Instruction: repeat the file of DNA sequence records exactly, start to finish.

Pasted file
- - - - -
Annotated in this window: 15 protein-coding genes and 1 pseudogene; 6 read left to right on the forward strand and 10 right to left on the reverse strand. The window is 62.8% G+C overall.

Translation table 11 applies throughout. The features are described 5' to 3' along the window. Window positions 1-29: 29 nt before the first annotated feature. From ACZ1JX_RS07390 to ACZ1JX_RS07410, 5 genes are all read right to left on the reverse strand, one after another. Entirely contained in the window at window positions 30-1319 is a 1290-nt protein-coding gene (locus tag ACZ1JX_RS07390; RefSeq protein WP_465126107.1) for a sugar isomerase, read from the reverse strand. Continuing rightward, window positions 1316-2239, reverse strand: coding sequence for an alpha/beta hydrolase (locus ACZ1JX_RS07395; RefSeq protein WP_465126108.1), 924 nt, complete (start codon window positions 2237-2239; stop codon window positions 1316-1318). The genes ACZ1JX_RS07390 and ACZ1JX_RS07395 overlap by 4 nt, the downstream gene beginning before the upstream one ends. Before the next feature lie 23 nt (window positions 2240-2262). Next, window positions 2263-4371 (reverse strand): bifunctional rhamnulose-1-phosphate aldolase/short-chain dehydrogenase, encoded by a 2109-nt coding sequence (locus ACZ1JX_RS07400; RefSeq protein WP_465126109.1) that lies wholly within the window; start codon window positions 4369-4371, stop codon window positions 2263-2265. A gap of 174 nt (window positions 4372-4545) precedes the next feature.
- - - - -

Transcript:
Annotated in this window: 15 protein-coding genes and 1 pseudogene; 6 read left to right on the forward strand and 10 right to left on the reverse strand. The window is 62.8% G+C overall.

Translation table 11 applies throughout. The features are described 5' to 3' along the window. Window positions 1-29: 29 nt before the first annotated feature. From ACZ1JX_RS07390 to ACZ1JX_RS07410, 5 genes are all read right to left on the reverse strand, one after another. Entirely contained in the window at window positions 30-1319 is a 1290-nt protein-coding gene (locus tag ACZ1JX_RS07390; RefSeq protein WP_465126107.1) for a sugar isomerase, read from the reverse strand. Continuing rightward, window positions 1316-2239, reverse strand: coding sequence for an alpha/beta hydrolase (locus ACZ1JX_RS07395; RefSeq protein WP_465126108.1), 924 nt, complete (start codon window positions 2237-2239; stop codon window positions 1316-1318). The genes ACZ1JX_RS07390 and ACZ1JX_RS07395 overlap by 4 nt, the downstream gene beginning before the upstream one ends. Before the next feature lie 23 nt (window positions 2240-2262). Next, window positions 2263-4371 (reverse strand): bifunctional rhamnulose-1-phosphate aldolase/short-chain dehydrogenase, encoded by a 2109-nt coding sequence (locus ACZ1JX_RS07400; RefSeq protein WP_465126109.1) that lies wholly within the window; start codon window positions 4369-4371, stop codon window positions 2263-2265. A gap of 174 nt (window positions 4372-4545) precedes the next feature.